Based in Southampton, British alternative rock band Ko_Plune is comprised of Carl Edwards (guitar), Jack Hill-Jones (bass), Courtney Gray (vocals, keys and synth), and Guy Anderson (drums). Released earlier this year, their debut EP Auditory Atlas introduces their smooth yet rocking sound to the stages of Europe and North American indie audiences alike. Categorized as everything from jazz, to experimental, to progressive, Auditory Atlas melds sweet melodies and wicked chemistry to make for one hell of a promising debut.
The first track “Rare Error” illustrates Gray’s soft, crooning voice while providing an example of the impressive audio canvas painted by the three gentlemen behind her. The length of the track leaves room for a solid but slow-moving progressive jam to break up what would otherwise have been a pretty, but relatively simple, pop song. Anderson’s drums crash throughout its entirety, while Edwards and Hill-Jones have their fun outside the more structured moments. The second track “Panda” starts in a similar manner as “Rare Error,” and it too contains glimmering hints of their abilities. This is the first track where you get a sense of just how well Anderson can drum. He nails not just any old rock drumming, but also a more jazz influenced sound, and Edwards perfectly matches this tone with his bluesy riffs. It is about here that I began to worry that, while Gray has a beautiful voice, Auditory Atlas perhaps lacks any real moments where she pushes herself out of the box that the EP threatens to place her in.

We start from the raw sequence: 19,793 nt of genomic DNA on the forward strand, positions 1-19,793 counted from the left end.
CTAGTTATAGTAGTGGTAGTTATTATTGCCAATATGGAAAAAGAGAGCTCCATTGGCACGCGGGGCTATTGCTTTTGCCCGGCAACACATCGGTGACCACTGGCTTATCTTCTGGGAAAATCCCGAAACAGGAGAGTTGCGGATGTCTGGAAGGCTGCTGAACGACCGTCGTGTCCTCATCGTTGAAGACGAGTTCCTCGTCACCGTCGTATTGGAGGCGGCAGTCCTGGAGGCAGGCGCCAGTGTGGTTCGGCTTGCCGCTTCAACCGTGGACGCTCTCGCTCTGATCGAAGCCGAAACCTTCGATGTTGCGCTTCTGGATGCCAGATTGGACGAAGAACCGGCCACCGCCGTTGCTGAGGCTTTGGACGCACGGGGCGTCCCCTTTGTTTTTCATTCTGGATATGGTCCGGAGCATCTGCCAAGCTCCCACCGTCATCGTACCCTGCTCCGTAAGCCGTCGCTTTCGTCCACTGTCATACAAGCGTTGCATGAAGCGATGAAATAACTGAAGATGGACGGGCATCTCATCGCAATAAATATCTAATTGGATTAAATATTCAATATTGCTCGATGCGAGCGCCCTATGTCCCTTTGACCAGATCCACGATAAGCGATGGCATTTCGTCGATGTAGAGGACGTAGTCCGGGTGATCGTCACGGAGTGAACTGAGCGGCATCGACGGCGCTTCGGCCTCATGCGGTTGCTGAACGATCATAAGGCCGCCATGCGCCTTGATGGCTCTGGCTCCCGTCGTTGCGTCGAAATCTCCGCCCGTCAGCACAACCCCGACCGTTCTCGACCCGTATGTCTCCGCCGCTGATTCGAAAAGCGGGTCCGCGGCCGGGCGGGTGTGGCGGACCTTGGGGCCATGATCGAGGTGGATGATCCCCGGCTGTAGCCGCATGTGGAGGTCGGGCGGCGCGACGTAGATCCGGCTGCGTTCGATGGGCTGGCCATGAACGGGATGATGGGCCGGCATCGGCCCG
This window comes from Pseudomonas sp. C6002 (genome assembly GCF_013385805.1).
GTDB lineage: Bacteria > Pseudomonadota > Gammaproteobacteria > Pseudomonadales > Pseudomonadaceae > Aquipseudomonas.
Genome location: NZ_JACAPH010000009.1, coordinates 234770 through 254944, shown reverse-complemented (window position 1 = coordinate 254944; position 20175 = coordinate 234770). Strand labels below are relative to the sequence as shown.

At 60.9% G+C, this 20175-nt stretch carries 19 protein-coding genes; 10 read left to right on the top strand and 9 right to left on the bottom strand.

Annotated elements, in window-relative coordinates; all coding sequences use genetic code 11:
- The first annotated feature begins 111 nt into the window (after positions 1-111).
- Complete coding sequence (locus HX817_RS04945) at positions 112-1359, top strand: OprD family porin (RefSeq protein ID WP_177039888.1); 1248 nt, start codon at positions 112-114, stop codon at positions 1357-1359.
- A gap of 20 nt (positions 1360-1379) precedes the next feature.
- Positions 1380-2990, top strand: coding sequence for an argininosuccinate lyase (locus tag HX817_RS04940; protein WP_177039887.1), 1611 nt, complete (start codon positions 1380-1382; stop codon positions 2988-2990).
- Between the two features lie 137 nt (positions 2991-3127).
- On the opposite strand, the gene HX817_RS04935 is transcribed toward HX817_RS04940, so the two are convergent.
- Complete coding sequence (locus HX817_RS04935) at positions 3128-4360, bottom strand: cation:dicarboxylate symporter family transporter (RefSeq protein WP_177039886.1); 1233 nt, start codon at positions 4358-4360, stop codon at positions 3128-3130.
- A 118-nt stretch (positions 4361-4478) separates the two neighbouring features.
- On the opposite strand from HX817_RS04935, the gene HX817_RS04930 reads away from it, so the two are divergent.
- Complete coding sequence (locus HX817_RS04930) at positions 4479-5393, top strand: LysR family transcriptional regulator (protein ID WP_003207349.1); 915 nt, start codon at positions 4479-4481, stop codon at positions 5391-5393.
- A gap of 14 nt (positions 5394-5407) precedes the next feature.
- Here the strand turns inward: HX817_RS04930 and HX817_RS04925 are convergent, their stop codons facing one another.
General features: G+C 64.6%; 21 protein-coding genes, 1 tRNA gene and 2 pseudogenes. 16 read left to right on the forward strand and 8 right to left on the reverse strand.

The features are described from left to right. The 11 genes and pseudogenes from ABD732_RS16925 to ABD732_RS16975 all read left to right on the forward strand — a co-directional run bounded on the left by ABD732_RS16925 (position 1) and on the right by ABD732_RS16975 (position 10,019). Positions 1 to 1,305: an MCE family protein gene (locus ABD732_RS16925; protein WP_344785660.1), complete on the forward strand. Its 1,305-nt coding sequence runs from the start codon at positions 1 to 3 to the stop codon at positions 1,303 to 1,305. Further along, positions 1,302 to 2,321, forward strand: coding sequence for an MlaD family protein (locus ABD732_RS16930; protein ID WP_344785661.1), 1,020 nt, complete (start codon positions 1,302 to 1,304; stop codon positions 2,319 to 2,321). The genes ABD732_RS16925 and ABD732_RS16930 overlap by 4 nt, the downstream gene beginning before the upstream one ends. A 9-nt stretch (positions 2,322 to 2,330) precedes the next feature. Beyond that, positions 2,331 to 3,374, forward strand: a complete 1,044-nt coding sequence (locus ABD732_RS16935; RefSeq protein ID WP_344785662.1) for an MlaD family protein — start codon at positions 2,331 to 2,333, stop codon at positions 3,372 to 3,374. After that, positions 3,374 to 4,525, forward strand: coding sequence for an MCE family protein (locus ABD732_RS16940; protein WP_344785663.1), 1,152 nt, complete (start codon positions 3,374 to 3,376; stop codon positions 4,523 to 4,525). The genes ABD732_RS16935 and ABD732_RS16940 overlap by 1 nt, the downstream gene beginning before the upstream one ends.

The third track “Red” is the heaviest on the EP, and while it doesn’t diverge too far from the rest, it stands as a further testament to just how solidly Anderson, Hill-Jones, and Edwards anticipate and beautifully contrast one another. It is the fourth track “Hydra” however, that is the best example of Gray’s voice. Here, her jazzy crooning proves my earlier suspicions wrong, making this the stand out track for me. As she harrowingly sings, “You’ll never be my friend” over and over, this track sounds more like something from the enchanting female experimental band Warpaint, and it works.
The final track “Machiatto” opens with spacey sounds reminiscent of The Doors’ famous “Riders on the Storm.” This track is no doubt the group at their best. Anderson again opts for more traditional jazz beats; Edwards is funky yet subtle; and Hill-Jones ties the two together with a solid bass line.
While there are certainly moments of brilliance throughout Auditory Atlas, as a whole, it strikes me as being perhaps a bit too clean and pretty. This isn’t to say it is by any means bad – I’m sure there is a demographic of listeners who will very much enjoy the album – just that for me, Ko_Plune would do well to push themselves further out of the pretty auditory box that is Auditory Atlas.
Written by Jordan Hodgins
*edited by Kate Erickson